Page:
Christy has lived near City Hall for the last five years and goes to the Farmer’s Market at UN Plaza about twice a month.

“I like when the Farmer’s Market is here. It’s very happy. Typically I buy a lot of vegetables, a lot of fruit; I buy from the cheese guy. I buy sausages; I don’t know, I haven’t seen her in a while for sausage. Her name’s Christine. I buy dates. And they always have the dollar vegetables which are really nice. I make a lot of soups with it.”

Other than for the Farmer’s Market or access to public transportation, Christy doesn’t hang out much in Civic Center’s public spaces.

“I never go by the fountain. It’s too dangerous. It’s just way too dangerous. A lot of homeless, a lot of drugs. You see fights and stuff. I mean, I come through to get to the public transport but it’s a little dicey sometimes… Right now it’s fine because the Farmer’s Market is here; they have security.”

Christy’s main concerns were lack of safety and drug use.

“They need to clean up the area. They have a lot of people dealing drugs here. One thing I learned because I live in this area -there’s a saying that I’ve heard from addicts and they say that, ‘There’s everything you need on the street’. Some of them prefer to live on the street than live in housing because they can get all their drugs…apparently this is a destination point if you want to use. It’s kinda weird, some people come here to get well but other people come here to use so they need to kind of not enable people.”

“If they didn’t have so many problems with the vagrants, they could have grass here and people could lay on it. You know…I went to a place on Green [Street] and I had a meeting there. And I was just walking through it. There’s a little park right near Safeway where California Street ends, a little bit inland from the Embarcadero. And there was a little park and people were just laying out there on their lunch hour, just hanging out. Kinda like they do at Golden Gate Park. It would be nice to have that [in Civic Center]. They really have to police more.”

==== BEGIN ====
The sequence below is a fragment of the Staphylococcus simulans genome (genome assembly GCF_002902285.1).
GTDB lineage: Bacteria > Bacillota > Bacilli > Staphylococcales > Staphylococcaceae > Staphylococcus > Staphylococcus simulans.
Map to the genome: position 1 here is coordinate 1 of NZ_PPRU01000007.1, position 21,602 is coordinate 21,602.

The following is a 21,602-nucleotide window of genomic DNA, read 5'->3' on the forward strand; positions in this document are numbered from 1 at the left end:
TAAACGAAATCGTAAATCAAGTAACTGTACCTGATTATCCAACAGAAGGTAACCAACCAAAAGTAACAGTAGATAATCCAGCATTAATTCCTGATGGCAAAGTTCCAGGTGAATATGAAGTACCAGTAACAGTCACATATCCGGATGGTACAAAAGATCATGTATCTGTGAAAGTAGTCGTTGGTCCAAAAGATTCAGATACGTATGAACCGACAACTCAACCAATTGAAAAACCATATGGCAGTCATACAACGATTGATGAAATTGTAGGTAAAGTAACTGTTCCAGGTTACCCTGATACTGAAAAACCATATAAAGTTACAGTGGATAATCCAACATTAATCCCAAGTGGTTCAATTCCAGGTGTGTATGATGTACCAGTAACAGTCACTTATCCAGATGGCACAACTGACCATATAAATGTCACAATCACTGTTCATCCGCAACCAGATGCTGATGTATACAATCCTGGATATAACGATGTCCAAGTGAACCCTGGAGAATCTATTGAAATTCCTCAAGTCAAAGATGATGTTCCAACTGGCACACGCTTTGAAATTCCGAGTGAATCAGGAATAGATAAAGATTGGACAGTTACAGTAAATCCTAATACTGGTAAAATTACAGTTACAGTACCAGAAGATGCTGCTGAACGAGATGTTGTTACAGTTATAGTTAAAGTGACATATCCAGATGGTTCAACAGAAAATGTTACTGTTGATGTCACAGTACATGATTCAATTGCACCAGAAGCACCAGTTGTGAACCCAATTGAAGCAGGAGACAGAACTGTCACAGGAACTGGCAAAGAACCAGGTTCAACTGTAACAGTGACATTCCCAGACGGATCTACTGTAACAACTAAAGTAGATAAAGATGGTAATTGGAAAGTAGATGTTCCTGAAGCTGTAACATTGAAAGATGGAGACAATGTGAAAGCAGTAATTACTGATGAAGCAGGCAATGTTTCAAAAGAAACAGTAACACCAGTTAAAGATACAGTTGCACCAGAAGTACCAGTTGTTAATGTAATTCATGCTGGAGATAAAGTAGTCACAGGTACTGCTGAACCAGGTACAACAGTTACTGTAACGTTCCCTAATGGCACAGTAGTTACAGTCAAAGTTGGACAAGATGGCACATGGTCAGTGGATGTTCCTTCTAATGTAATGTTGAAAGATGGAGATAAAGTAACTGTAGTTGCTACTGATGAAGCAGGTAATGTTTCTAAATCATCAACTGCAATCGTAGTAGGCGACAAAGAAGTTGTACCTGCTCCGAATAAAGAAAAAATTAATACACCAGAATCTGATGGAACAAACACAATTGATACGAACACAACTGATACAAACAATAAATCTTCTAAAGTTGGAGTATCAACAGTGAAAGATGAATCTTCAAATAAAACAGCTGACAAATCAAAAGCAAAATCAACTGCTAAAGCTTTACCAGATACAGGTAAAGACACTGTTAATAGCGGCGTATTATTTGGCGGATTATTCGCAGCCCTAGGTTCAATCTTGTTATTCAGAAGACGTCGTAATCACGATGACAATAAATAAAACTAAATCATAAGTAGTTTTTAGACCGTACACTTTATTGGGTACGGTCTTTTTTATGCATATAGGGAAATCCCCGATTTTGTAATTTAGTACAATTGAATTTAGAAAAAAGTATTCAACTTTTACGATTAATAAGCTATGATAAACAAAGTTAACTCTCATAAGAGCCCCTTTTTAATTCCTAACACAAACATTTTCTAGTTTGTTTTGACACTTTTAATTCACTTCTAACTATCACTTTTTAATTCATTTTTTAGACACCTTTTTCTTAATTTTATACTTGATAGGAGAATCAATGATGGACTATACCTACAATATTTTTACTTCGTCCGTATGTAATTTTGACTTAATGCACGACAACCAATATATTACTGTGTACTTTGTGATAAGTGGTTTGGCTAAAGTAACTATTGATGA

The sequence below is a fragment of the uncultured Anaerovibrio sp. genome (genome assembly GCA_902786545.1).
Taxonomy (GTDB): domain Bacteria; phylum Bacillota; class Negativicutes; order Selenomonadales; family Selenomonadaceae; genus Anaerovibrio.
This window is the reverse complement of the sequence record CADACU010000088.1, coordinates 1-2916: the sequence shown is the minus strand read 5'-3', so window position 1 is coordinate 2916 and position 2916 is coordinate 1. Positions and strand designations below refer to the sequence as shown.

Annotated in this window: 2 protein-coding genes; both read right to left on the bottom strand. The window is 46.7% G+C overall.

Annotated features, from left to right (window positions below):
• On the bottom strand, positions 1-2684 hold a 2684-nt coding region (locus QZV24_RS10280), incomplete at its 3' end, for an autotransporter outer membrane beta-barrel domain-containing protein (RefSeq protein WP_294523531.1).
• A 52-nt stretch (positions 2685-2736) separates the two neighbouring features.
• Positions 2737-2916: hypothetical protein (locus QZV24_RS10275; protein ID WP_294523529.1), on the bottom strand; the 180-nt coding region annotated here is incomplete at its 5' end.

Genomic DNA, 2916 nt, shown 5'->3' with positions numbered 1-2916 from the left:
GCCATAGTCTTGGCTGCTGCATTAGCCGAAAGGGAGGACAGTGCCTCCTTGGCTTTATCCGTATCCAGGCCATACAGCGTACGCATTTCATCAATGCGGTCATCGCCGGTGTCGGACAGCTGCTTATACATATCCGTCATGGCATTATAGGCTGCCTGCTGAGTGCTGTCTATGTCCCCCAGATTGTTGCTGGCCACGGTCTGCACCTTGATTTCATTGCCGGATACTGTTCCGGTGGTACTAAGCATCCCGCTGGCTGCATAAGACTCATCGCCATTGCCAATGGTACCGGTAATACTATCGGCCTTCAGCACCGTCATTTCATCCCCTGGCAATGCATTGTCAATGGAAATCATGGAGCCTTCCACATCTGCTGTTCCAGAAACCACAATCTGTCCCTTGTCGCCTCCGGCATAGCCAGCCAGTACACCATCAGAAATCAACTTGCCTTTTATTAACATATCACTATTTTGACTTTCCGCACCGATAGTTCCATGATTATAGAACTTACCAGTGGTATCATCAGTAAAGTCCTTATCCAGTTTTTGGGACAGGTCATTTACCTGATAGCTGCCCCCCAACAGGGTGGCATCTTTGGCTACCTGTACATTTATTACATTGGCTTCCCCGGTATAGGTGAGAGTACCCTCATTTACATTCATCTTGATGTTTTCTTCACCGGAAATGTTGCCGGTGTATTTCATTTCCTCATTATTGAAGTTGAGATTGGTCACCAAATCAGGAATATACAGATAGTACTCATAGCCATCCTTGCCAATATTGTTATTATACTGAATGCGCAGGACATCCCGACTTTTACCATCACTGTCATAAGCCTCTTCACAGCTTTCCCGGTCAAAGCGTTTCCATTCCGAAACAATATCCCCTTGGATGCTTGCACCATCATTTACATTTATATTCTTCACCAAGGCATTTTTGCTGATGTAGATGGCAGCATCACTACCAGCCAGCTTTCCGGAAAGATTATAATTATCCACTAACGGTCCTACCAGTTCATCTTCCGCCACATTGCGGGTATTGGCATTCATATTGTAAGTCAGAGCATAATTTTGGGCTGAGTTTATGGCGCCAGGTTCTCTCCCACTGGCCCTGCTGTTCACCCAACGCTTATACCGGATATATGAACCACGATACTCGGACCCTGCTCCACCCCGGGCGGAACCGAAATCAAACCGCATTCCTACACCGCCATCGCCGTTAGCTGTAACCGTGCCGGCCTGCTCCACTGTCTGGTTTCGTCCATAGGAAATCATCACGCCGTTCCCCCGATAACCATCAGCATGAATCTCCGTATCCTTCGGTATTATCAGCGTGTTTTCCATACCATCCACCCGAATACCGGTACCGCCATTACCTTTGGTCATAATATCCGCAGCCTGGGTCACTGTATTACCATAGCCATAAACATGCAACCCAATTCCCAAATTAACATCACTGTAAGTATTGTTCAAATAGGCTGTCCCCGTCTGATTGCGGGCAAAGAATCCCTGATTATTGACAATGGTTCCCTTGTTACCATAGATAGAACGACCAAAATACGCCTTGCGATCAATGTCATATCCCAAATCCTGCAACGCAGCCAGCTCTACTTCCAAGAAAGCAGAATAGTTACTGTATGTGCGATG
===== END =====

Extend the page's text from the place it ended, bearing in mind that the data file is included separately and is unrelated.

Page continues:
She remembers a time when public spaces did not allow for these types of behaviors.

“I’m a little older so I remember when public spaces like this… you didn’t have people loitering…it was illegal to loiter. Because you know, there’s an old saying, “Idle hands work the devil,” unfortunately. I think people need to work. I think they need to be engaged in some sort of useful activity, otherwise they find another outlet for their energy.”

“I grew up in Santa Rosa. We had a town square and I remember Sundays all the shops would close and people would go downtown and window shop after church. And never any issues…If there were a few vagrants, the cops all knew them by name and people kinda knew who they were and so they weren’t autonomous and people would kind of give them consequence for what they did. You know, whereas here, everybody’s anonymous and when people are very anonymous, people think they can do more.”

“The Tenderloin has always been a bad area but the addiction wasn’t as bad…the shops didn’t look as nice and occasionally you see some people who just didn’t dress as nice but you didn’t see people really homeless and disheveled like you do now…It was very mild and tame.”

Despite feeling unsafe without the Farmer’s Market, Christy thinks the Civic Center is beautiful.

“I think it’s beautiful. I think it’s really beautiful. I love City Hall. They used to have a long reflecting pool in the area where the trees are. I would like to see that brought back…”

However, she’s not fond of the trees in Civic Center plaza or the fountain in UN Plaza.

“I wish they wouldn’t cut those trees down so much. I have no idea what they do to those trees. Ever since I was a kid, they cut the trees like that and I’ve never understood it. And the concrete fountain. It doesn’t fit the buildings. I think that was with the 70s, 60s brutalism. If they build buildings, I wish that they would not build them modern. I wish they would build them more keeping with the original.”